1. This paper is in large measure a reprise of a similarly titled paper delivered by the author under the auspices of the Bar Association of Queensland last year: Sir Harry Gibbs and the Constitution: Bar Association of Queensland's Inaugural Sir Harry Gibbs Memorial Oration, 4 November, 2005.
2. Hon TEF Hughes, AO, QC.
3. There were always exceptions, of course. Sir Isaac Isaacs was an advocate of constitutional reform. Dr Evatt retired from the High Court to go into politics. I counselled Sir Harry against public involvement in controversial issues, but to no avail. I thought it would do his reputation no good. Amongst other things I said: "You ought to be careful. People will say you're the first Justice since Bert Evatt to leave the High Court to go into politics". He took badinage in good spirit, but his views were strongly held and, on occasions when he spoke publicly, could be expressed with some vigour.
4. Victoria v. The Commonwealth (1971) 122 CLR 353 at 417-18.
5. Except perhaps in relation to duties of excise, a matter discussed below.
6. I saw some of them in the 1970s when appearing for Queensland in some of the constitutional litigation challenging legislation of Mr Whitlam's Government.
7. (2001) at 165.
8. Brown's Transport Pty Ltd v. Knopp (1957) 100 CLR 117; Whitehouse v. Queensland (1960) 104 CLR 609. In the latter case he also appeared in the Privy Council appeal, (1961) 104 CLR 621.
9. The peregrinations of the High Court tended to follow the seasons. Its visit to Brisbane took place in June. A caravan of seven large black cars, some of American, some of British, manufacture but no two the same would descend on the Brisbane Supreme Court premises. From them would debouch very soberly dressed and sober-looking men, and their staff. It might easily have been mistaken for a convention of rather up-market undertakers. For the under-prepared or those with a weak case, the hearings had the same atmosphere.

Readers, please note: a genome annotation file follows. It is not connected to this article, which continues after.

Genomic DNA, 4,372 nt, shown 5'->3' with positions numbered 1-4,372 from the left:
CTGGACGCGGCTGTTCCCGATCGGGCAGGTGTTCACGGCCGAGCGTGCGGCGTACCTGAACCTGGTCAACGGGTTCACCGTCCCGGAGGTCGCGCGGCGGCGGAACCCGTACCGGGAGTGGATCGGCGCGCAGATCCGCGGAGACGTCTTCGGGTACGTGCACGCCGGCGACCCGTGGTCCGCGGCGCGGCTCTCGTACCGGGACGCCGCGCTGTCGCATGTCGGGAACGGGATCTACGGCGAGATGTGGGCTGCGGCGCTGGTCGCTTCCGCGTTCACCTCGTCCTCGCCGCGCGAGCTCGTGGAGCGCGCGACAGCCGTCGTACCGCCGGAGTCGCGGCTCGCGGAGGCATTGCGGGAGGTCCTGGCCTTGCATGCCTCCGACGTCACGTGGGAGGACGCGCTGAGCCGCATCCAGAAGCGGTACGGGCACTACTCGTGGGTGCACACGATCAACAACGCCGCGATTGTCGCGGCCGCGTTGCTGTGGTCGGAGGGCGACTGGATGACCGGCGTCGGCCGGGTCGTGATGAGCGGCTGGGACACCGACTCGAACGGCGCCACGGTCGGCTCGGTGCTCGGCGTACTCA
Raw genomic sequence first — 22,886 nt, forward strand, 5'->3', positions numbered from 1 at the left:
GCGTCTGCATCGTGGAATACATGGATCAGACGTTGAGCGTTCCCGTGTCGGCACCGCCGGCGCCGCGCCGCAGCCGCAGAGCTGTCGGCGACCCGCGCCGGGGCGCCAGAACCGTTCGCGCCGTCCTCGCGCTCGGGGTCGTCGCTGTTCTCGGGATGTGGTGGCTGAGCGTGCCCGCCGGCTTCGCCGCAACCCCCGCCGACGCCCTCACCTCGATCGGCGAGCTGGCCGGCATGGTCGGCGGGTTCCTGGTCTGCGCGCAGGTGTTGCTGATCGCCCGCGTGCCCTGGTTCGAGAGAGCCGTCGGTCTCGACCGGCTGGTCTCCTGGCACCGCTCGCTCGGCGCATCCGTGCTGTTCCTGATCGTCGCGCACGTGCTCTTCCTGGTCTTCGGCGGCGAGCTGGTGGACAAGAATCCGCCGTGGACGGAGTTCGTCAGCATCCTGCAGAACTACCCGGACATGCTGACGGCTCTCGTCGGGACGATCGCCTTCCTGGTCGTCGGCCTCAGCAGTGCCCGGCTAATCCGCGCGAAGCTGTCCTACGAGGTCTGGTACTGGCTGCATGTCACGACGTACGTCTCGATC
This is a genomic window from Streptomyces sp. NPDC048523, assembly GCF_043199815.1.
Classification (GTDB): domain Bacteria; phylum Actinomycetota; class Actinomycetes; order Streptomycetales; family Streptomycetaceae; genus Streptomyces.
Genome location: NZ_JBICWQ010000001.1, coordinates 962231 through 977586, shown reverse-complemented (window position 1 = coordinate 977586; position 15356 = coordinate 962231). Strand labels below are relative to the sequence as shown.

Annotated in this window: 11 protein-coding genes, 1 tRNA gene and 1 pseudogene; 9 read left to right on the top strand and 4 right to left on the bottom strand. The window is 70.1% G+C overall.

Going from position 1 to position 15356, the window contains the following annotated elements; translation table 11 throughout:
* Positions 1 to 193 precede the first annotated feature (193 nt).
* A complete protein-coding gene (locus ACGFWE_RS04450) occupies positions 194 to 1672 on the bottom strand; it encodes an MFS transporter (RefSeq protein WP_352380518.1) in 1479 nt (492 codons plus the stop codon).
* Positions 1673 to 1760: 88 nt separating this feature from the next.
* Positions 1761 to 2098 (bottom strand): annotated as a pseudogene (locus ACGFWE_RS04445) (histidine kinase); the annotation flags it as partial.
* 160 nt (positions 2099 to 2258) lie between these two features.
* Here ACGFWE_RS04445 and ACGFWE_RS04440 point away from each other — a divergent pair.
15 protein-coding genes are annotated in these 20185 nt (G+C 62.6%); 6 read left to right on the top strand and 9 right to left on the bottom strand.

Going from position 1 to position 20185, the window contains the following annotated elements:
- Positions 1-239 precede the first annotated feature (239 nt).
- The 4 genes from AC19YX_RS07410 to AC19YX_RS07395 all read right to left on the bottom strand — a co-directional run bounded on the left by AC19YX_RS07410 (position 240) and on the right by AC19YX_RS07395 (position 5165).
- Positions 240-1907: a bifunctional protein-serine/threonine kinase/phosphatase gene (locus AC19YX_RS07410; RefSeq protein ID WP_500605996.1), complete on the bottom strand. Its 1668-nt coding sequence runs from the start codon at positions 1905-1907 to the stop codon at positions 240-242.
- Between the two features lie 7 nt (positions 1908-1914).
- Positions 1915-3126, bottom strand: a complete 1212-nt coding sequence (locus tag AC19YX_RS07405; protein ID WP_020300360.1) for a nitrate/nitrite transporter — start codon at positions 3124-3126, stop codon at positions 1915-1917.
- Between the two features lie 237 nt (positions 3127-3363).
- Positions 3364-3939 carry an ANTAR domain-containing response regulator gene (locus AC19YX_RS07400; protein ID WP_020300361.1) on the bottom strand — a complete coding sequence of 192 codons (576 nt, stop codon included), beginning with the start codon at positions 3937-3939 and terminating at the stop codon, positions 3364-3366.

10. As in Murphyores Incorporated Pty Ltd v. The Commonwealth (1976) 136 CLR 1.
11. Commonwealth of Australia Constitution, s.1. As in many other respects, the model of the United States Constitution in the names of the Houses is followed.
12. Constitution, s. 24. An "Original State" is to have a minimum of five members: ibid..
13. Constitution, s. 7.
14. Constitution, ss. 7, 13.
15. Whilst the Constitution makes reference to a "Federal Executive Council" (s. 62) and to "Ministers of State" (s. 64), the office of Prime Minister is not specifically referred to.
16. Constitution, s. 53.
17. Section 57 provides:
"57. If the House of Representatives passes any proposed law, and the Senate rejects or fails to pass it, or passes it with amendments to which the House of Representatives will not agree, and if after an interval of three months the House of Representatives, in the same or the next session, again passes the proposed law with or without any amendments which have been made, suggested or agreed to by the Senate, and the Senate rejects or fails to pass it, or passes it with amendments to which the House of Representative will not agree, the Governor-General may dissolve the Senate and the House of Representatives simultaneously. But such dissolution shall not take place within six months before the date of the expiry of the House of Representatives by effluxion of time.